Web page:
Girlchild by Tupelo Hassman is a first novel from an author who is not afraid to challenge her readers by using a non-traditional narrative style that includes reports from social worker’s files, fractured story-telling, and even mathematical story problems that serve as metaphors, layering more meaning into what is being told than a simpler narrative style could possibly achieve. Even chapters that on the surface seem irrelevant work as metaphors that give the primary story a subtext so that nothing is wasted.
Ambitious throughout, the story of Rory Dawn reads like a prose poem; but a brutal one, lyrical in the way that a well-phrased rap song can be, infused with anger and brutality and a raw honesty that bleeds on every page. Although it is a compelling story and I found myself aching for the protagonist, I also found myself putting this book down easily, too emotionally exhausted by what I was reading to read even another chapter. And most of the chapters are very short so it wasn’t the length that daunted me. Hassman doesn’t need a lot of pages to say a lot and so much can happen in very few pages that to not put the book down was simply impossible.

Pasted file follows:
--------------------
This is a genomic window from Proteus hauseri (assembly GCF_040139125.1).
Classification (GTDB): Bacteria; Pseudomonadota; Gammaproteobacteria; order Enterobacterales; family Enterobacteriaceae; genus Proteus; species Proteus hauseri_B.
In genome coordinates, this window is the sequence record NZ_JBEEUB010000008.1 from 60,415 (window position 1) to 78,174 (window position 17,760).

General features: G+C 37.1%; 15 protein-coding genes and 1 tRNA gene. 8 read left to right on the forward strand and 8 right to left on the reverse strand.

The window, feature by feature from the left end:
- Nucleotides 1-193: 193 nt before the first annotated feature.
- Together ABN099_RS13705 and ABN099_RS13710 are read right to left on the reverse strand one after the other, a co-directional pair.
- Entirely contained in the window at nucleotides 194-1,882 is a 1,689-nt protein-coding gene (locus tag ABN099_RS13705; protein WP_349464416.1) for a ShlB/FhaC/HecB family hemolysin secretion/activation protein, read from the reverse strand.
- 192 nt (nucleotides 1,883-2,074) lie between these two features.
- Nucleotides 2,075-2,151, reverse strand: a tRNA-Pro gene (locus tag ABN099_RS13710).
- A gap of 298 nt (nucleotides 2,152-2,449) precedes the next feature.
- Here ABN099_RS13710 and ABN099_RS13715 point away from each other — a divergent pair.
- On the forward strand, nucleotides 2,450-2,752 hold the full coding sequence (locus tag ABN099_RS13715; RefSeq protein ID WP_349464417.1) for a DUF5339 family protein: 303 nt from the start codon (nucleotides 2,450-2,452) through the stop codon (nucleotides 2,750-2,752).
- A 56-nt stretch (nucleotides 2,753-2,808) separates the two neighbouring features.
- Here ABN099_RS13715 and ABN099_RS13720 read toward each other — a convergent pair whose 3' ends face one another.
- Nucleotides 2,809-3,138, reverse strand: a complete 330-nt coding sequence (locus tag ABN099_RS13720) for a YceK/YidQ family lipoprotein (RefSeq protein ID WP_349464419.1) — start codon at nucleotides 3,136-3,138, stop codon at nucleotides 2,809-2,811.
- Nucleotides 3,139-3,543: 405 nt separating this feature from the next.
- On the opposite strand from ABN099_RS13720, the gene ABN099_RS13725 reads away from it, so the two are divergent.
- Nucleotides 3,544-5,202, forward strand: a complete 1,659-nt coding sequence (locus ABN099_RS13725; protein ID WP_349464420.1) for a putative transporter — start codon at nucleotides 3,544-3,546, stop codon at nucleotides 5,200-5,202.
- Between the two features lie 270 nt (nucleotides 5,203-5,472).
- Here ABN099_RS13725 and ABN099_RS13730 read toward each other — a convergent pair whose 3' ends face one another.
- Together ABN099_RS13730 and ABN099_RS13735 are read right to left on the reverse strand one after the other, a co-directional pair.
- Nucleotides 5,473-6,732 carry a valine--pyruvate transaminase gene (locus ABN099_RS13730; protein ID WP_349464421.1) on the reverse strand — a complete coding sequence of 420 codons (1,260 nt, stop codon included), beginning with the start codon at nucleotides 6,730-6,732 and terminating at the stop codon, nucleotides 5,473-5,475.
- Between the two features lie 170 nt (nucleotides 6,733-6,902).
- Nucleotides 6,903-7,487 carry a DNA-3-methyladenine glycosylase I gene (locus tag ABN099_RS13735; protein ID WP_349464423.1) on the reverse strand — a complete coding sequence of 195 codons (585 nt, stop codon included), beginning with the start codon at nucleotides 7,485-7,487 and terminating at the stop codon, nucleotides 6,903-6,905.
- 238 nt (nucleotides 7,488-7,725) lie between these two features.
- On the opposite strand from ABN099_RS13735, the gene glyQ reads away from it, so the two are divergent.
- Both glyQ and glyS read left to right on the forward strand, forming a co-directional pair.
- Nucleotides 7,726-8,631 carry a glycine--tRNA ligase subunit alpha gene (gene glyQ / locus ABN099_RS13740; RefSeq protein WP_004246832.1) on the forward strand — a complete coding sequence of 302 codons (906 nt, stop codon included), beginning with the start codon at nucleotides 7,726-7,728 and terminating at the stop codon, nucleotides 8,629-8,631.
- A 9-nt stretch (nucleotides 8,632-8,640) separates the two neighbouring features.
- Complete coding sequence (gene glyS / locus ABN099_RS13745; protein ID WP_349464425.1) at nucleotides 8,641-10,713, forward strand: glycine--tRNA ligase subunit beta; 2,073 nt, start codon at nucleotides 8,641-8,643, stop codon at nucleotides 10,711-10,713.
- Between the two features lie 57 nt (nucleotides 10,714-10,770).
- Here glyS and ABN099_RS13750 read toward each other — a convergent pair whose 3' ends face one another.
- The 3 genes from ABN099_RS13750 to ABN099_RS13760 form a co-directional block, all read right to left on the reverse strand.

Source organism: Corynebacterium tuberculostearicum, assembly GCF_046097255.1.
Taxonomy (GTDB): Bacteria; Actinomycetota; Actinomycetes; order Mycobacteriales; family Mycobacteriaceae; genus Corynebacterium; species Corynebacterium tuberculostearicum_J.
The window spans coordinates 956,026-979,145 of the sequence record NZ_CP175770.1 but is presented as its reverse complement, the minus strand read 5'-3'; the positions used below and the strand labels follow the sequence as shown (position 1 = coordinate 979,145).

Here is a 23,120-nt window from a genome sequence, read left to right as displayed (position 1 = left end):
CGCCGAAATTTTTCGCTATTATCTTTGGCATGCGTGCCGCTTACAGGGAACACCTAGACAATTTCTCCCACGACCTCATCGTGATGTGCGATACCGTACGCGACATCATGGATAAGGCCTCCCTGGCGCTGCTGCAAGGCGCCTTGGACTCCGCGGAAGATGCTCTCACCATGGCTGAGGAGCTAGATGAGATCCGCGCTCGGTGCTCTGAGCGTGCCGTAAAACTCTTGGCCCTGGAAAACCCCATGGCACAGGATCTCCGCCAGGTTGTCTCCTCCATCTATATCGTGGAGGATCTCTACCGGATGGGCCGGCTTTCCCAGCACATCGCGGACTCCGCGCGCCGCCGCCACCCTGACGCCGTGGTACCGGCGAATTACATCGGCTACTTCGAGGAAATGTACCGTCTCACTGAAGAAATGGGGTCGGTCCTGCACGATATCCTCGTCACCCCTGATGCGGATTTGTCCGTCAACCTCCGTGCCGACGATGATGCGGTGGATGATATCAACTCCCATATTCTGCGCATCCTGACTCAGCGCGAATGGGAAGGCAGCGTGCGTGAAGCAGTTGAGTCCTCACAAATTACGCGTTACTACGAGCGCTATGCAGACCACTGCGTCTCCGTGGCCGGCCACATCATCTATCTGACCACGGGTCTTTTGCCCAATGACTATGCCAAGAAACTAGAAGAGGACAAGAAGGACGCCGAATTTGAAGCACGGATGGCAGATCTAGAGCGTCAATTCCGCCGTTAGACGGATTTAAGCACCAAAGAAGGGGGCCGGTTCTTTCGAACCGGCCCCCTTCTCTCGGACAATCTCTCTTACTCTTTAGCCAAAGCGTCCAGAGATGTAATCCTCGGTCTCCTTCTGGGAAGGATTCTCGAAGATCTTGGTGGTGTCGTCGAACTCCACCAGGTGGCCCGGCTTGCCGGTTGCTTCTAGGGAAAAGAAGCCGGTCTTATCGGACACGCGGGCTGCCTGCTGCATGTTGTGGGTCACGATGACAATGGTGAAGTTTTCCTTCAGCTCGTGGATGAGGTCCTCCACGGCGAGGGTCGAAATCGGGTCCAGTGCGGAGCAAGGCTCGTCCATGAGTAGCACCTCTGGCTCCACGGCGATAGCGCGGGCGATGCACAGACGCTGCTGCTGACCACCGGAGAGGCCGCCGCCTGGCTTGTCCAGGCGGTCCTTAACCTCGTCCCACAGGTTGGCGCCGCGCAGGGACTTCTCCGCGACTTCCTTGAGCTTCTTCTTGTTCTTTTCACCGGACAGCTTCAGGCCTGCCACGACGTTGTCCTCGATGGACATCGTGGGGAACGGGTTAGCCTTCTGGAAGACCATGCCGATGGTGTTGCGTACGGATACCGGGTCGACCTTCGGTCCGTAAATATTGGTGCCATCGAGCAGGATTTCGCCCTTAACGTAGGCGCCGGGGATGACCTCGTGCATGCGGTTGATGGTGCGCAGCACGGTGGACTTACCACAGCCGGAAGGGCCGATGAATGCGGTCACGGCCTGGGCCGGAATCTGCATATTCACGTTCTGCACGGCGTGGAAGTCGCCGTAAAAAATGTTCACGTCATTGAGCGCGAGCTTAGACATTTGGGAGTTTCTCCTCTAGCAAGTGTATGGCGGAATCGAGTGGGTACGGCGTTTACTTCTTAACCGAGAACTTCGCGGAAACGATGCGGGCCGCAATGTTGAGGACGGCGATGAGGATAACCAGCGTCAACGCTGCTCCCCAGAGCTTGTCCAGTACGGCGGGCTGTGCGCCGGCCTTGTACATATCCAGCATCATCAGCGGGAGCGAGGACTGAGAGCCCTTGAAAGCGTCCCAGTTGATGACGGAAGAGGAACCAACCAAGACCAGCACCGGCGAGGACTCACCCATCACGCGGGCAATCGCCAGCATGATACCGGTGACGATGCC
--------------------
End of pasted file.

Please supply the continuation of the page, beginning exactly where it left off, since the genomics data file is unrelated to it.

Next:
At no point does the author pander to her audience although she does have an agenda. However, she is light handed with her “lesson” and creates a solid enough narrative that the moral of the story never feels shoved into the story. Nor does she provide a convenient or trite ending to the story—unlike another novel I reviewed some time past.
Masterfully told, this novel is nonetheless relentless and so I highly recommend it but with caution. In some ways, this is a disturbing novel, as well it should be. To dismiss this is to denigrate the protagonist’s experience which, while told through an intelligently formed fiction, is rooted in too much honesty to not be honored. And Hassman is nothing if not honest in the story she has chosen to tell and the manner in which she has created to tell it.